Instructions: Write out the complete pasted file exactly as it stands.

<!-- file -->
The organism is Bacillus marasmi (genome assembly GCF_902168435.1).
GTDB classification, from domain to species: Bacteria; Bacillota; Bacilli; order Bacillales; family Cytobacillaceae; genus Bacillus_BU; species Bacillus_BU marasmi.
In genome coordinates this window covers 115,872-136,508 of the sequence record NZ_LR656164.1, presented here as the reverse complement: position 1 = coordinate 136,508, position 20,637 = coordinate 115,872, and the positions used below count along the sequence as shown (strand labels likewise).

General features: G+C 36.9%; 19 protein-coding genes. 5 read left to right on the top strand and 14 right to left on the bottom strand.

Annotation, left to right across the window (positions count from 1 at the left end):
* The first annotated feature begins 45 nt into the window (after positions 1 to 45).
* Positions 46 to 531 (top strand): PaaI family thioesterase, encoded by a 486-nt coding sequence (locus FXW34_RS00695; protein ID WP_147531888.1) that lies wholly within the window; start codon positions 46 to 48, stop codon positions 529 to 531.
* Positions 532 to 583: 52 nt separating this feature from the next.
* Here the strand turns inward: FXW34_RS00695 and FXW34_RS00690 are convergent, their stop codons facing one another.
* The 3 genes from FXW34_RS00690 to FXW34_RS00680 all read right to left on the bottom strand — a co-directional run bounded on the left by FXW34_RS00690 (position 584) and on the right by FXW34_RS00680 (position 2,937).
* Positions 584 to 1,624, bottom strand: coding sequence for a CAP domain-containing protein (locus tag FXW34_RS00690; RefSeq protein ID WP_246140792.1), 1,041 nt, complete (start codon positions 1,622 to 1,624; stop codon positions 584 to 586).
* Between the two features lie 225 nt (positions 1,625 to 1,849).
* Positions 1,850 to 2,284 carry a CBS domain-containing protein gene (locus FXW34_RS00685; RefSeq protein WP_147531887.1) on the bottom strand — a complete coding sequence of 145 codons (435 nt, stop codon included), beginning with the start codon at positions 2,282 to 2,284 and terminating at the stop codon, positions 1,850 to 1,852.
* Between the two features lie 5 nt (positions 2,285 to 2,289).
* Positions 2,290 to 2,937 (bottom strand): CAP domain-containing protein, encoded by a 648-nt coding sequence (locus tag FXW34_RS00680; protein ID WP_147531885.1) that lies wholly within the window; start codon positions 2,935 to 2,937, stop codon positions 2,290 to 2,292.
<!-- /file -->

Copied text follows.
The organism is Bacillus marasmi (genome assembly GCF_902168435.1).
GTDB classification, from domain to species: Bacteria; Bacillota; Bacilli; order Bacillales; family Cytobacillaceae; genus Bacillus_BU; species Bacillus_BU marasmi.
In genome coordinates this window covers 115,872-136,508 of the sequence record NZ_LR656164.1, presented here as the reverse complement: position 1 = coordinate 136,508, position 20,637 = coordinate 115,872, and the positions used below count along the sequence as shown (strand labels likewise).

General features: G+C 36.9%; 19 protein-coding genes. 5 read left to right on the top strand and 14 right to left on the bottom strand.

Annotation, left to right across the window (positions count from 1 at the left end):
* The first annotated feature begins 45 nt into the window (after positions 1 to 45).
* Positions 46 to 531 (top strand): PaaI family thioesterase, encoded by a 486-nt coding sequence (locus FXW34_RS00695; protein ID WP_147531888.1) that lies wholly within the window; start codon positions 46 to 48, stop codon positions 529 to 531.
* Positions 532 to 583: 52 nt separating this feature from the next.
* Here the strand turns inward: FXW34_RS00695 and FXW34_RS00690 are convergent, their stop codons facing one another.
* The 3 genes from FXW34_RS00690 to FXW34_RS00680 all read right to left on the bottom strand — a co-directional run bounded on the left by FXW34_RS00690 (position 584) and on the right by FXW34_RS00680 (position 2,937).
* Positions 584 to 1,624, bottom strand: coding sequence for a CAP domain-containing protein (locus tag FXW34_RS00690; RefSeq protein ID WP_246140792.1), 1,041 nt, complete (start codon positions 1,622 to 1,624; stop codon positions 584 to 586).
* Between the two features lie 225 nt (positions 1,625 to 1,849).
* Positions 1,850 to 2,284 carry a CBS domain-containing protein gene (locus FXW34_RS00685; RefSeq protein WP_147531887.1) on the bottom strand — a complete coding sequence of 145 codons (435 nt, stop codon included), beginning with the start codon at positions 2,282 to 2,284 and terminating at the stop codon, positions 1,850 to 1,852.
* Between the two features lie 5 nt (positions 2,285 to 2,289).
* Positions 2,290 to 2,937 (bottom strand): CAP domain-containing protein, encoded by a 648-nt coding sequence (locus tag FXW34_RS00680; protein ID WP_147531885.1) that lies wholly within the window; start codon positions 2,935 to 2,937, stop codon positions 2,290 to 2,292.